Medullary thymic epithelial cells (mTECs) play a critical role in central immune tolerance by mediating negative selection of autoreactive T cells through the collective expression of the peripheral self-antigen compartment, including tissue-specific antigens (TSAs). Recent work has shown that gene expression patterns within the mTEC compartment are remarkably heterogenous and include multiple differentiated cell states. To further define mTEC development and medullary epithelial lineage relationships, we combined lineage tracing and recovery from transient in vivo mTEC ablation with single cell RNA-sequencing in Mus musculus. The combination of bioinformatic and experimental approaches revealed a non-stem transit-amplifying population of cycling mTECs that preceded Aire expression. Based on our findings, we propose a branching model of mTEC development wherein a heterogeneous pool of transit-amplifying cells gives rise to Aire- and Ccl21a-expressing mTEC subsets. We further use experimental techniques to show that within the Aire-expressing developmental branch, TSA expression peaked as Aire expression decreased, implying Aire expression must be established before TSA expression can occur. Collectively, these data provide a higher order roadmap of mTEC development and demonstrate the power of combinatorial approaches leveraging both in vivo models and high-dimensional datasets.
RNA-seq data that support the findings of this study have been deposited in the GEO database under accession numbers GSE137699
Combined transient ablation and single cell RNA sequencing reveals the development of medullary thymic epithelial cellsNCBI Gene Expression Omnibus, GSE137699.
- Kristen L Wells
- Lars M Steinmetz
- Mark S Anderson
- Mark S Anderson
The funders had no role in study design, data collection and interpretation, or the decision to submit the work for publication.
Animal experimentation: Mice were maintained in the University of California San Francisco (UCSF) specific pathogen- free animal facility in accordance with the guidelines established by the Institutional Animal Care and Use Committee (IACUC) and Laboratory Animal Resource Center and all experimental procedures were approved by the Laboratory Animal Resource Center at UCSF. The animal protocol number associated with the study is AN180637-02B.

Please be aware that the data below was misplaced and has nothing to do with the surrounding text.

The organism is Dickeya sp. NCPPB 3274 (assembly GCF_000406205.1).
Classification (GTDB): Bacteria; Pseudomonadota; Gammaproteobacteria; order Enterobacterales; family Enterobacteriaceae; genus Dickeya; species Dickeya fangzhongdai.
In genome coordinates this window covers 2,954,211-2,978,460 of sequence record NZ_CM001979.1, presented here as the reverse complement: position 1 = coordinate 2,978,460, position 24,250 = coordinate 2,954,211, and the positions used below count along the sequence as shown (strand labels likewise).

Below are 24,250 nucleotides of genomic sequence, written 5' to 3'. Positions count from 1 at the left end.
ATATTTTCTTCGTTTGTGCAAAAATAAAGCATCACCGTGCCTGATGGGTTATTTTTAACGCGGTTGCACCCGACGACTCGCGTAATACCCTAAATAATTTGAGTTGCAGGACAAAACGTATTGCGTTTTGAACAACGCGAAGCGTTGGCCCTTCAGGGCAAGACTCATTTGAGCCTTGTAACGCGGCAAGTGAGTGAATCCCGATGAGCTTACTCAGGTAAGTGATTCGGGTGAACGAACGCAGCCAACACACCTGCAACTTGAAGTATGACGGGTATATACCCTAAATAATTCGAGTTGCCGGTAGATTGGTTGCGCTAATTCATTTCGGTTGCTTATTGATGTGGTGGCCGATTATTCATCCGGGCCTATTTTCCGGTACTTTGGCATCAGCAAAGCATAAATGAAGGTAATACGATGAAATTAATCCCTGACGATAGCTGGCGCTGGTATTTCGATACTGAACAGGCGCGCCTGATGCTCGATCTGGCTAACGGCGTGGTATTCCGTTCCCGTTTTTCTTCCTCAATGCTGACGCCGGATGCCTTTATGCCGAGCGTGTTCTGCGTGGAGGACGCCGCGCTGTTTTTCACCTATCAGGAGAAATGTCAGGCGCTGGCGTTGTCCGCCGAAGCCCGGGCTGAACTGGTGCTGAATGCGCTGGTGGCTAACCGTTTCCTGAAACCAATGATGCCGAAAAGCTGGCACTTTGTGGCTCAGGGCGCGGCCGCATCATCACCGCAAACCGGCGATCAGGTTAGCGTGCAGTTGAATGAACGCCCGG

- Ellen A Robey, University of California, Berkeley, United States
© 2020, Wells et al.
This article is distributed under the terms of the Creative Commons Attribution License permitting unrestricted use and redistribution provided that the original author and source are credited.
Homeostatic and circadian processes collaborate to appropriately time and consolidate sleep and wake. To understand how these processes are integrated, we scheduled brief sleep deprivation at different times of day in Drosophila and find elevated morning rebound compared to evening. These effects depend on discrete morning and evening clock neurons, independent of their roles in circadian locomotor activity. In the R5 ellipsoid body sleep homeostat, we identified elevated morning expression of activity dependent and presynaptic gene expression as well as the presynaptic protein BRUCHPILOT consistent with regulation by clock circuits. These neurons also display elevated calcium levels in response to sleep loss in the morning, but not the evening consistent with the observed time-dependent sleep rebound. These studies reveal the circuit and molecular mechanisms by which discrete circadian clock neurons program a homeostatic sleep center.
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